A National Holocaust Memorial and Learning Centre proposed for a site next to the Houses of Parliament contravenes planning rules on size, design and location, Westminster City Council has said.
The council fully supports the principle of a memorial and learning centre in central London, however the local authority’s planning committee voiced concerns over the current proposal to be located in Victoria Tower Gardens.
While the final decision on the application will be made by central Government following a public inquiry, a council planning said the current proposal was not appropriate for this location.
The issues raised include:
The potential impact on the important national heritage in the park and close by, such as existing monuments and the adjacent World Heritage site of the Houses of Parliament and Westminster Abbey.
The loss of valuable open, public green space in a very busy and popular location (with an estimated 3.6m visits per year) if the Memorial and Learning Centre were built in a park that is not large enough to host.
Environmental concerns such as the loss of trees or damage that may be caused to them by the new Memorial and Learning Centre.
Cllr Robert Rigby, Chairman of Planning, said:
“As a council we’re completely behind the principle of having a Memorial and Learning Centre in central London to commemorate those that lost their lives in the most heinous crimes of the 20th century. We must never let people forget the Holocaust and need to always educate future generations to stop it from ever happening again.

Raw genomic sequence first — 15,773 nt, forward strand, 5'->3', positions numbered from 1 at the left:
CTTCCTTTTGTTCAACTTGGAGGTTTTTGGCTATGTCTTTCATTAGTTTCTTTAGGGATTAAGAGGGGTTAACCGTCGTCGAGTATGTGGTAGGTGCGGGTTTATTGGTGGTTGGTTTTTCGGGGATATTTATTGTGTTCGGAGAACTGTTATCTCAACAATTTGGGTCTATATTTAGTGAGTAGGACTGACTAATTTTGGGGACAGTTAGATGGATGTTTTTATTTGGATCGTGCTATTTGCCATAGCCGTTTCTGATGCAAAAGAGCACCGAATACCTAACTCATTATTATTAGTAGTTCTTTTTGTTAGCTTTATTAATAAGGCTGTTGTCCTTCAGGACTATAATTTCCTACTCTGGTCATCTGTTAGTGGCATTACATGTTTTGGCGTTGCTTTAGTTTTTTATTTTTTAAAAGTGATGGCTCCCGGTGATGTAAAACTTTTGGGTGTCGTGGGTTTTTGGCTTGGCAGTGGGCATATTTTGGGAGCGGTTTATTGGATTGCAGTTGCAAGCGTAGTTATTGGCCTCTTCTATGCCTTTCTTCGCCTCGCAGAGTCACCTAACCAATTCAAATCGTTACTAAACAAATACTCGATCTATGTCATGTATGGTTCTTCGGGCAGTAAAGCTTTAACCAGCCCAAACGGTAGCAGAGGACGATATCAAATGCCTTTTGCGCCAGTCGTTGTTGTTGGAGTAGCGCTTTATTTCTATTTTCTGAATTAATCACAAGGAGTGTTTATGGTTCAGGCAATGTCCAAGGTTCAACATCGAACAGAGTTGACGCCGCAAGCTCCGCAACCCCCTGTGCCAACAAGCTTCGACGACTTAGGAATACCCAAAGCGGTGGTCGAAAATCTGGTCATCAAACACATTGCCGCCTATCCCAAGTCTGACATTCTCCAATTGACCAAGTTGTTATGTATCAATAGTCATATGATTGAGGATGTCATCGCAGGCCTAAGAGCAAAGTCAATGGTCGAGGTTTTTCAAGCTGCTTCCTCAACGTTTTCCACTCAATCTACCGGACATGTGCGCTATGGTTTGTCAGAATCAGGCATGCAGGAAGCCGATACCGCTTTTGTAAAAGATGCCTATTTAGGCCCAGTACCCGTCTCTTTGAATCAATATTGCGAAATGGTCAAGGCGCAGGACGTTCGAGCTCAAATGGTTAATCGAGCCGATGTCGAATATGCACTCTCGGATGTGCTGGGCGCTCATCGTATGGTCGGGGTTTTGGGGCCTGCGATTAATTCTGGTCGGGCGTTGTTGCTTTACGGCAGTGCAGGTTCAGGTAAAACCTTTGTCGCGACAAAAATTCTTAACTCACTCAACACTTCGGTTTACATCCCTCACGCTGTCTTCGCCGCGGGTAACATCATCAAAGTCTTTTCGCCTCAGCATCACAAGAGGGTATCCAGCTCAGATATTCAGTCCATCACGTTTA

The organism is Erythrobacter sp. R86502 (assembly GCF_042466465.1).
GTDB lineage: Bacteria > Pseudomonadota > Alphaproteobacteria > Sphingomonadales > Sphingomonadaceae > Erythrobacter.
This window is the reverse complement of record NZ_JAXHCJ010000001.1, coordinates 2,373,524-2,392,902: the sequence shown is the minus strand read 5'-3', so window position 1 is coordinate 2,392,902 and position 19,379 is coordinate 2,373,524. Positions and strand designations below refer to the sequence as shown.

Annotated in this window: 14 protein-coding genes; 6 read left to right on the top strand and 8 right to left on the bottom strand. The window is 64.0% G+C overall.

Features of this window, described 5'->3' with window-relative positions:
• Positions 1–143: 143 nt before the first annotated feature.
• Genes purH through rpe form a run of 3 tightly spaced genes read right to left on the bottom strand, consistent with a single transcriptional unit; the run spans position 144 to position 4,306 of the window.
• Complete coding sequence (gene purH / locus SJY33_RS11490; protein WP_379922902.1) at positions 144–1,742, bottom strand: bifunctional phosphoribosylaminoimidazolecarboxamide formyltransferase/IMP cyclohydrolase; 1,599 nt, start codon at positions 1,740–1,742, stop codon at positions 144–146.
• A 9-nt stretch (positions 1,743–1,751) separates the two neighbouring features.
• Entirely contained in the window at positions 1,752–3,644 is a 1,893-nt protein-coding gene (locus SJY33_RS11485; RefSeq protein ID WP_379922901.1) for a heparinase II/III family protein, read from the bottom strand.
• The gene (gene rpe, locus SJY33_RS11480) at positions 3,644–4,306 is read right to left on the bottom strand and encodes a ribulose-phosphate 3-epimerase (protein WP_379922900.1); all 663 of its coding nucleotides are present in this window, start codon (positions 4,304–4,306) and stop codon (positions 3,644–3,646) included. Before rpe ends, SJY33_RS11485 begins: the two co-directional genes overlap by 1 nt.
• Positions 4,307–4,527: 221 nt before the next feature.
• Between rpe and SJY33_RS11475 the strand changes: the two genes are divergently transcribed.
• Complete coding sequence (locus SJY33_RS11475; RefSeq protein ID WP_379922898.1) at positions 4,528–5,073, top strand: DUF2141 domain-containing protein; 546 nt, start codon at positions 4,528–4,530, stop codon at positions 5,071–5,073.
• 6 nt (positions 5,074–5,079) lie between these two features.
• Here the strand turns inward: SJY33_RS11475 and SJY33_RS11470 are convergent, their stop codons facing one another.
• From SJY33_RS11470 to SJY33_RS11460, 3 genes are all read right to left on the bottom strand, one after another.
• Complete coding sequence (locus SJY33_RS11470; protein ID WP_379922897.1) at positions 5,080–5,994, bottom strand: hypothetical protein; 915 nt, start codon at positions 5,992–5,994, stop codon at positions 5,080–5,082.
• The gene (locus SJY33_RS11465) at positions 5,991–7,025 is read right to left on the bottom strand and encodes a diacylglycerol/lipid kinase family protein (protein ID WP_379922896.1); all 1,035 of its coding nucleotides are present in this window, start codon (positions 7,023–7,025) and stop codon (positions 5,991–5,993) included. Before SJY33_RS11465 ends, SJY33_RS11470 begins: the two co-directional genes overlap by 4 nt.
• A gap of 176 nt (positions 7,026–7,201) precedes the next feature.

“We absolutely understand the emotion and the depth of feeling that this issue engenders, and we think it is right that the Secretary of State will make the final decision on this application. We will put our own and our residents’ views to him as part of the public inquiry that will inform their final decision.
“However, if it were Westminster City Council taking a decision on the application, it would have been refused on heritage grounds; the location in Victoria Tower Gardens, its size and design would cause considerable harm and would have a significant, detrimental impact on one of the few remaining green spaces on the Thames Embankment.
“We would have very likely accepted a proposal of much smaller scale in that park. But the issue is now in the Secretary of State’s hands to make the final decision and we will share the findings of the planning committee with him through the public inquiry.”
However the Government has expressed it’s complete dedication to the memorial, with Communities Secretary Robert Jenrick decrying the councils decision: “The naysayers on that project will not succeed,” said the minister.
“We will build that memorial. Let me promise you that.”